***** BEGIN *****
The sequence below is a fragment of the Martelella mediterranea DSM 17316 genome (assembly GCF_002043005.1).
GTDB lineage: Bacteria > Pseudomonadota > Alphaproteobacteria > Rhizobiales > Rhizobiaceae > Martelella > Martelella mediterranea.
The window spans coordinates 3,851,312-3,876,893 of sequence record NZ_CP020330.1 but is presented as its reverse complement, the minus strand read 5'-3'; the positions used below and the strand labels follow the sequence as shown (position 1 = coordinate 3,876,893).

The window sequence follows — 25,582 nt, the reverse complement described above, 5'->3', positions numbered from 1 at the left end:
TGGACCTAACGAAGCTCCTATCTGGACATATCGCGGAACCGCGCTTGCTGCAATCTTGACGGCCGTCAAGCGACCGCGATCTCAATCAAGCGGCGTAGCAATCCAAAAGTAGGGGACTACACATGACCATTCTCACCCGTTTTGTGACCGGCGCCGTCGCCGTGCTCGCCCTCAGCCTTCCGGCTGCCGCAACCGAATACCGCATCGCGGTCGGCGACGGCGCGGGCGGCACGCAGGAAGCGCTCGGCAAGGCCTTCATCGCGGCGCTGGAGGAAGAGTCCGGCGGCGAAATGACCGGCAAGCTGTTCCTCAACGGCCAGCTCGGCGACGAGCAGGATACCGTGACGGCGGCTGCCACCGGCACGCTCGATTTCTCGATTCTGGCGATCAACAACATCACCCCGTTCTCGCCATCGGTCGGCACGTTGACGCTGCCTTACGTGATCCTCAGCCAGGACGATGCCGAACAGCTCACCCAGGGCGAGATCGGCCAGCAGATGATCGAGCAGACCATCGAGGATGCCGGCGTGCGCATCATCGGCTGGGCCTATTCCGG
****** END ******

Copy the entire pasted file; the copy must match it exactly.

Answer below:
The sequence below is a fragment of the Martelella mediterranea DSM 17316 genome (assembly GCF_002043005.1).
GTDB lineage: Bacteria > Pseudomonadota > Alphaproteobacteria > Rhizobiales > Rhizobiaceae > Martelella > Martelella mediterranea.
The window spans coordinates 3,851,312-3,876,893 of sequence record NZ_CP020330.1 but is presented as its reverse complement, the minus strand read 5'-3'; the positions used below and the strand labels follow the sequence as shown (position 1 = coordinate 3,876,893).

The window sequence follows — 25,582 nt, the reverse complement described above, 5'->3', positions numbered from 1 at the left end:
TGGACCTAACGAAGCTCCTATCTGGACATATCGCGGAACCGCGCTTGCTGCAATCTTGACGGCCGTCAAGCGACCGCGATCTCAATCAAGCGGCGTAGCAATCCAAAAGTAGGGGACTACACATGACCATTCTCACCCGTTTTGTGACCGGCGCCGTCGCCGTGCTCGCCCTCAGCCTTCCGGCTGCCGCAACCGAATACCGCATCGCGGTCGGCGACGGCGCGGGCGGCACGCAGGAAGCGCTCGGCAAGGCCTTCATCGCGGCGCTGGAGGAAGAGTCCGGCGGCGAAATGACCGGCAAGCTGTTCCTCAACGGCCAGCTCGGCGACGAGCAGGATACCGTGACGGCGGCTGCCACCGGCACGCTCGATTTCTCGATTCTGGCGATCAACAACATCACCCCGTTCTCGCCATCGGTCGGCACGTTGACGCTGCCTTACGTGATCCTCAGCCAGGACGATGCCGAACAGCTCACCCAGGGCGAGATCGGCCAGCAGATGATCGAGCAGACCATCGAGGATGCCGGCGTGCGCATCATCGGCTGGGCCTATTCCGG